"My stomach hurts!"

Translation:הבטן שלי כואבת!

June 30, 2016

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More colloquially, it is also possible to say:

כואבת לי הבטן

By relating the subject to the action and not the noun--the stomach hurts for me, and not my stomach hurts--the important information in the sentence becomes more front-loaded, and the structure simplifies. While in English, it takes more words to say it this way, in Hebrew it is the opposite:

הבטן שלי כואבת

takes more words than

כואבת לי הבטן

This structure is even sometimes imitated in other phrases, as in this short conversation:

:חבר ?רות, שמעתי שמישהו פרץ לבית שלך, לקחו הרבה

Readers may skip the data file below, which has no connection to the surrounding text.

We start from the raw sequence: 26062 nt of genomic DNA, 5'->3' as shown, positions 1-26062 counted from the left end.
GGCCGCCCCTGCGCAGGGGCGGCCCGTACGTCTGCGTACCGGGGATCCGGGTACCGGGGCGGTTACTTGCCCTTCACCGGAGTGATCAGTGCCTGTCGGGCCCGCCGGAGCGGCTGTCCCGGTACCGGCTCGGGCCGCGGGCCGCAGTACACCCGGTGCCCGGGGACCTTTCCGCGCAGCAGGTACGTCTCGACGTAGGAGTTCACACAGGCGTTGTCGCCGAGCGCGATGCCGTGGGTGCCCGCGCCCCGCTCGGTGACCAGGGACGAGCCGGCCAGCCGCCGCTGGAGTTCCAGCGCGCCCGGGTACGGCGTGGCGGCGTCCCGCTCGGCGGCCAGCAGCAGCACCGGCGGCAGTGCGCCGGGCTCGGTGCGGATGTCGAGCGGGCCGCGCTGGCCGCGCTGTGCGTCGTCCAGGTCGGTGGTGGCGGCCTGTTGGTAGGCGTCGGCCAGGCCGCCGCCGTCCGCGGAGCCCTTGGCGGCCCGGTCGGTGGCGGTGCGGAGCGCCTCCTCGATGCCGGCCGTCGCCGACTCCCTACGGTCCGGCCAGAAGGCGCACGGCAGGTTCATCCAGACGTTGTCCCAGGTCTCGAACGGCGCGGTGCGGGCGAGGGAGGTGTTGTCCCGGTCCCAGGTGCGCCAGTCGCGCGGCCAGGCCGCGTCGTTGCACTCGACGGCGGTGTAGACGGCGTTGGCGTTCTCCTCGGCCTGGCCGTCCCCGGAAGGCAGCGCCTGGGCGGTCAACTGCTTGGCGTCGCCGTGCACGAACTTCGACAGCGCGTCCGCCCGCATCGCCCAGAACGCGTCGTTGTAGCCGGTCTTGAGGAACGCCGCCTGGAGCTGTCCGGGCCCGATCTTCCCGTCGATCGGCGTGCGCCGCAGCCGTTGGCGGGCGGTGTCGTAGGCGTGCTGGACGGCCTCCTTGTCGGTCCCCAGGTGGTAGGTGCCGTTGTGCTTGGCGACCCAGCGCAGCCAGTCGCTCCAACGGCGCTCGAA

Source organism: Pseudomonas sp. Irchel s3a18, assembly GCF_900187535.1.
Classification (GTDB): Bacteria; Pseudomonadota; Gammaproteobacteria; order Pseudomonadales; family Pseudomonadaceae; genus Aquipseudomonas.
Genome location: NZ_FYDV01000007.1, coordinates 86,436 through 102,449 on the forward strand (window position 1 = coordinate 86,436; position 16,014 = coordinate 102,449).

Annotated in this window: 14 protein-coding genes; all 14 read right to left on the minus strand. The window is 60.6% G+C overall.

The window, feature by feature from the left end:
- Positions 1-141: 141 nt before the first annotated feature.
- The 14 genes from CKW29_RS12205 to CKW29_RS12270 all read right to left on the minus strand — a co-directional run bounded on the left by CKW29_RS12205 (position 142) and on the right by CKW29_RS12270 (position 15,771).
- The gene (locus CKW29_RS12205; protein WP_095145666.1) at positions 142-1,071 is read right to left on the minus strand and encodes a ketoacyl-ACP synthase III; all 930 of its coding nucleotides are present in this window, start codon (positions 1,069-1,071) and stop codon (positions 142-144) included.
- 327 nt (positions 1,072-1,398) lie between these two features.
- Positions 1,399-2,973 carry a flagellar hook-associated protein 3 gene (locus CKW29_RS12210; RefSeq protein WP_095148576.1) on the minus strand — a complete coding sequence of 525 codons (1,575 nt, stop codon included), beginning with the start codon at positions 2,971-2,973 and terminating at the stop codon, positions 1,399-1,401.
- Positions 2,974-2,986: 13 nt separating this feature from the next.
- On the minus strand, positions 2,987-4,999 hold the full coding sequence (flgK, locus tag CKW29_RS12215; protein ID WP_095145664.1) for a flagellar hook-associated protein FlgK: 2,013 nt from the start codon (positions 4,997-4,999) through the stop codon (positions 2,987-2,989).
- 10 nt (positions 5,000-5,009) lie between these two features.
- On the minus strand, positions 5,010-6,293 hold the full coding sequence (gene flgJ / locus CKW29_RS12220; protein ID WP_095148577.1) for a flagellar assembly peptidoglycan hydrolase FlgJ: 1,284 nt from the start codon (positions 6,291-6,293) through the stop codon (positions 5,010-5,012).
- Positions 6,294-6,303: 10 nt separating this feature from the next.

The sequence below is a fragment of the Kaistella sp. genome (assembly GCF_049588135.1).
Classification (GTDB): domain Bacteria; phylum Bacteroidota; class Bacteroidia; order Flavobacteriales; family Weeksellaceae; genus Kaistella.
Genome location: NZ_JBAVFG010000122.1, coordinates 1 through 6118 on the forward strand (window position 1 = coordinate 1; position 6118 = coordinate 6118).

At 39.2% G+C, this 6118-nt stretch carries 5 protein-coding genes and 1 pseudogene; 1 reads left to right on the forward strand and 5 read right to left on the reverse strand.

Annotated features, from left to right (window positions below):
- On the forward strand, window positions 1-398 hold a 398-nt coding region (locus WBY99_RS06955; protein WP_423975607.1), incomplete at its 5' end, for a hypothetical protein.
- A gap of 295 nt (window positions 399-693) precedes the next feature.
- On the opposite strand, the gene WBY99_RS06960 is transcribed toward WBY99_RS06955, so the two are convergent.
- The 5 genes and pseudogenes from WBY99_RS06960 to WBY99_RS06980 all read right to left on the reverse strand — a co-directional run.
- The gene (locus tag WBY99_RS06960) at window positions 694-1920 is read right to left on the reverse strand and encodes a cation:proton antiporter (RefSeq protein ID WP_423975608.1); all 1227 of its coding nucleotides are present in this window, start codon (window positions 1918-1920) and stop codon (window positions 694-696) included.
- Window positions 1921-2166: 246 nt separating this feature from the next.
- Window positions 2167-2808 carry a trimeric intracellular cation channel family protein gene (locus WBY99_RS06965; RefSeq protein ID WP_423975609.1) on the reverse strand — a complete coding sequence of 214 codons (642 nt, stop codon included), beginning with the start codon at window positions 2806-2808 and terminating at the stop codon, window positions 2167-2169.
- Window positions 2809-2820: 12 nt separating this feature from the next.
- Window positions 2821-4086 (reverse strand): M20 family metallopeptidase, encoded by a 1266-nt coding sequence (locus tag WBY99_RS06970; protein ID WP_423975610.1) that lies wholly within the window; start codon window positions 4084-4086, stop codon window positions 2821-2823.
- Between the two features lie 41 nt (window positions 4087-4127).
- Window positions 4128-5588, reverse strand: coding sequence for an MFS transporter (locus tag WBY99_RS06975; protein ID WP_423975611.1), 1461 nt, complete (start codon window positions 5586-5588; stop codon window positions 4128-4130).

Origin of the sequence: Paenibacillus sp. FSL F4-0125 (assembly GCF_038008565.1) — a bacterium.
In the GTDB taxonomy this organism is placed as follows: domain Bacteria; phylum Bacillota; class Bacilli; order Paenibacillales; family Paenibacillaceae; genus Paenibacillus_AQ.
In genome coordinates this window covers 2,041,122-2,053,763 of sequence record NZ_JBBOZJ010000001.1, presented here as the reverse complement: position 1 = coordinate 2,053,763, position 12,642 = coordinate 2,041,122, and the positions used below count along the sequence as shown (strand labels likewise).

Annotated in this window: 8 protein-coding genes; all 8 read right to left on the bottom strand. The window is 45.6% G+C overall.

(Male) Friend: Ruth, I heard that someone broke into your apartment, did they take much?

Ruth: Yeah, they really cleaned me out (lit. they emptied for me the house) :רות כן, ממש רוקננו לי את הבית


The thieves are referred to in plural, even "someone" (singular) broke into Ruth's apartment, for the same reason as in English. There is no word, in Hebrew or English, for "somethey," but we don't really know how many people broke into the house. They male friend suspects that maybe more than one person helped loot Ruth's apartment, so he uses "מישהו," but conjugates the verb in plural.

June 30, 2016
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